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innocent in Expression, but criminal in Thought: Summum It had a beautiful Outside, but was all Corruption bonum within: It was honest in Word, and impudent in negat EpiFact. These loose Philosophers took up a seem- voluptatiing Austerity, to disguize their secret Indul- bus fengence to themselves ; and all their Scheme of fum moMorality, was but a Veil for their immoral Beha. ventibus

fufpicari. viour. For they lived ill, tho' they spake well : Cic. Qua And to secure the Freedom of their own Con- Acad. duct, they were so discreet as never to cenfure Voluptuathat of others. So nice an Art as this could not

rii divertibut represent them under very different colours

runt; vir to the View of Antiquity; so as to gain them tutem bethe opposite Characters, sometimes of honest bent in ore Men, and sometimes of extravagant Libertines, totos dies. But those who have undertaken to vindicate

Cic, de Epicurus are out-voted by so vasta Majority, as Origen. Thould make them asham'd of their Cause. For contra to say nothing of the ancient Stoicks, who in-Cell. veigh'd so plentifully against him, there is no

Laitant.

Hieron Doctrine so universally condemn’d by the first Christian Writers as his. We may allow, that Eunom. Epicurus had great Virtues, and that his Follow- Theod. ers were rational, faithful, commodious and Sc. friendly; as also that he himself was particularly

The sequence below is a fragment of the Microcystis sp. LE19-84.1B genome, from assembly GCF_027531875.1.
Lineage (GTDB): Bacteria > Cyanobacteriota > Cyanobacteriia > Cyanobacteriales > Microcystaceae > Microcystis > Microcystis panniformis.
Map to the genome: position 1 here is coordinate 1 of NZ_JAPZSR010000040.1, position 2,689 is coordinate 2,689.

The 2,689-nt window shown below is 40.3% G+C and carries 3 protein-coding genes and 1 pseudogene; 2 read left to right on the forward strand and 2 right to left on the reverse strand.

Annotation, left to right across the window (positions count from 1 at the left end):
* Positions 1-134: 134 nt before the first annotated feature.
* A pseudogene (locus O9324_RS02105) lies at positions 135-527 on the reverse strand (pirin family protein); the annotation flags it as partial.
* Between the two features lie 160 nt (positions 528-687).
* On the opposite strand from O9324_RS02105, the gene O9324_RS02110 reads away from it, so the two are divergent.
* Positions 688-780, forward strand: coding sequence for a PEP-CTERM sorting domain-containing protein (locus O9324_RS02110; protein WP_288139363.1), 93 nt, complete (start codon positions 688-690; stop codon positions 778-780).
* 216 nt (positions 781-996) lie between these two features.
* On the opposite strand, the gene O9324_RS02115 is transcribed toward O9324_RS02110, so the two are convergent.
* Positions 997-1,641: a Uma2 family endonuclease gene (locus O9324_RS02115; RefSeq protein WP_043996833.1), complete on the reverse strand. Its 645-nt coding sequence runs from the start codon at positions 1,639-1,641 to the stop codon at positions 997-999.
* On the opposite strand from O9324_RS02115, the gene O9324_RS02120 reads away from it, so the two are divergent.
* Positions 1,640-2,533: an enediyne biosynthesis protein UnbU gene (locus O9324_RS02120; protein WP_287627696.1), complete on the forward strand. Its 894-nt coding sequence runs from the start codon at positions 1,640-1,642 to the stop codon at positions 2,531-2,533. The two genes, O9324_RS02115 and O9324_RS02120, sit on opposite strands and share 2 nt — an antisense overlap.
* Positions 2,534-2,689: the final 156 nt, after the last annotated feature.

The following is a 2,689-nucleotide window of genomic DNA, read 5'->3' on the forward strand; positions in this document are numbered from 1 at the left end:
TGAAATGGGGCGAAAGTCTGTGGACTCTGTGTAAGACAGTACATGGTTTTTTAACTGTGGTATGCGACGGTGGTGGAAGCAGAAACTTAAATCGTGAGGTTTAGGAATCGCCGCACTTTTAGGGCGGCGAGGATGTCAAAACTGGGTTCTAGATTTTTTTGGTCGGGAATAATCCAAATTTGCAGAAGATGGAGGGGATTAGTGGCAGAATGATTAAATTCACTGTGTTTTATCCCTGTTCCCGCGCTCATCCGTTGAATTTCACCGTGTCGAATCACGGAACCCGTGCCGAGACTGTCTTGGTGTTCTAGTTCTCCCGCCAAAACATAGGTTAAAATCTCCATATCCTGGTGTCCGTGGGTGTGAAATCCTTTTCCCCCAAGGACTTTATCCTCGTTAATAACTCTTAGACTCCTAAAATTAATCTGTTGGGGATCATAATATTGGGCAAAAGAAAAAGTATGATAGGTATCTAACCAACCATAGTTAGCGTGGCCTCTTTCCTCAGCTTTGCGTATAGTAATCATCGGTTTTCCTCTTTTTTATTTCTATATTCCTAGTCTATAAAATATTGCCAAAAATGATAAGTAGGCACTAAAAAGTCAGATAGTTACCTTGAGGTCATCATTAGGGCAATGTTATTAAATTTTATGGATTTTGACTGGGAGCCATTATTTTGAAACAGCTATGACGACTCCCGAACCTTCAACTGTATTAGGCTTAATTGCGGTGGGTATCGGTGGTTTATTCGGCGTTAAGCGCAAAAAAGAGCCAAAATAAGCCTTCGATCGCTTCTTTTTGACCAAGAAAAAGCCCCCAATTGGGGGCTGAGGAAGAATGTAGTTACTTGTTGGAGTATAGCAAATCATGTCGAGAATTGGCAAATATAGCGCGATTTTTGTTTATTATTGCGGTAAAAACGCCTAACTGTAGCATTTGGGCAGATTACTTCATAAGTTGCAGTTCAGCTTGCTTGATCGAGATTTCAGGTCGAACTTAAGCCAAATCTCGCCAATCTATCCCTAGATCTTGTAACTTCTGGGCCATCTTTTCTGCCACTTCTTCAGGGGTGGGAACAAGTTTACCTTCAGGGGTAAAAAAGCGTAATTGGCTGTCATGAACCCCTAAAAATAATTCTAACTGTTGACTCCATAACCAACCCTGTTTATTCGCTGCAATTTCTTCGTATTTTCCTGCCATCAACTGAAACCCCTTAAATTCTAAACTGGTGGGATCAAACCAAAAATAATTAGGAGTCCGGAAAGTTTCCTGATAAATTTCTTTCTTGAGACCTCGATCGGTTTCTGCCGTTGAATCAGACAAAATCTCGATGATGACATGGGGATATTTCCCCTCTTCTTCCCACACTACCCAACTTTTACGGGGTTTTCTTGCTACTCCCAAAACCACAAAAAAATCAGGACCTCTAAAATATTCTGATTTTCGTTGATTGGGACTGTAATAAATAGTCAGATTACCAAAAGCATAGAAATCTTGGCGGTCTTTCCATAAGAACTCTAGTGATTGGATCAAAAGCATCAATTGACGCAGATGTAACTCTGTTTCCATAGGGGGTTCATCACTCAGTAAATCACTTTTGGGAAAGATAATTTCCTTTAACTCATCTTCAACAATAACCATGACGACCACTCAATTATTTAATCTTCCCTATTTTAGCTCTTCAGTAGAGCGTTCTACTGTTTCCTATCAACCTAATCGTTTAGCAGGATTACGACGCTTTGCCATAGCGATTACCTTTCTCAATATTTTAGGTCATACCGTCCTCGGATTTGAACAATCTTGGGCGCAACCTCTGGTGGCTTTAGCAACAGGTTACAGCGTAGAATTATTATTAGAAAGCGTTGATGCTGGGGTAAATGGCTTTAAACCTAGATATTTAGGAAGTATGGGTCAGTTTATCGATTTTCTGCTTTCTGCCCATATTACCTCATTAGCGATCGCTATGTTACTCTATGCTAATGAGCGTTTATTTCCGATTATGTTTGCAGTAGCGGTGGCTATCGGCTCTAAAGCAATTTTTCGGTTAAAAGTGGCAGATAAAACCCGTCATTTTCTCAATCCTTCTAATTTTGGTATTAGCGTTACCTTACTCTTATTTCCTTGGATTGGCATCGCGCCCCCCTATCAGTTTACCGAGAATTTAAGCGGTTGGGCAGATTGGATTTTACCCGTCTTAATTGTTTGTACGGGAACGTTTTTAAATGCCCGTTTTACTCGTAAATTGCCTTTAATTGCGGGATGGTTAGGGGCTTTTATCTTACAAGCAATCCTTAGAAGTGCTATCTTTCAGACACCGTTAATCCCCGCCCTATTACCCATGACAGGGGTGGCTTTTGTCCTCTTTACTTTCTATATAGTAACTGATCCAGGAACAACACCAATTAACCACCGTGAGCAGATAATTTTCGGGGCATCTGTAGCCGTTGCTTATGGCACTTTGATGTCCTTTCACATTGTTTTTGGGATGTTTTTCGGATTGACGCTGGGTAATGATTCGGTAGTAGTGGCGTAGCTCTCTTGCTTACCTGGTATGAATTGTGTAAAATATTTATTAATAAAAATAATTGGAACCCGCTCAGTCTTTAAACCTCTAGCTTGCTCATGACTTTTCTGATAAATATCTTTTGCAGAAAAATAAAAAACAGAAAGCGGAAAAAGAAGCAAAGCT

Epicurei fober. Yet this Sobriety was at the Bottom, mi; nul but a Regimen of Health, in which the Weak-lum genus ness of his Constitution oblig'd him to be so eft minus exact, that the best Hours of his Life were spent malitioin attending his Digestion. Besides, he had a Cic. de very artificial Modesty, and that he might seem Fin. 2. to have divested himself, of all the philosophical Arrogance and Presumption; he would often Epicurus maintain the Cause of Ignorance against Know-comis in ledge. But in the most rigorous of his moral tuendis sPrecepts, there appear'd fome Strokes of Huma-Cic. de nity and Indulgence, which did not fail to lay N. Deor. open the Bottom of his Heart. After all, what- 1.

contra

viri opti

ever plausible Colours may be laid on this DoErine, from the Consideration of that Pleasure, which Reason and Vertue will allow in the most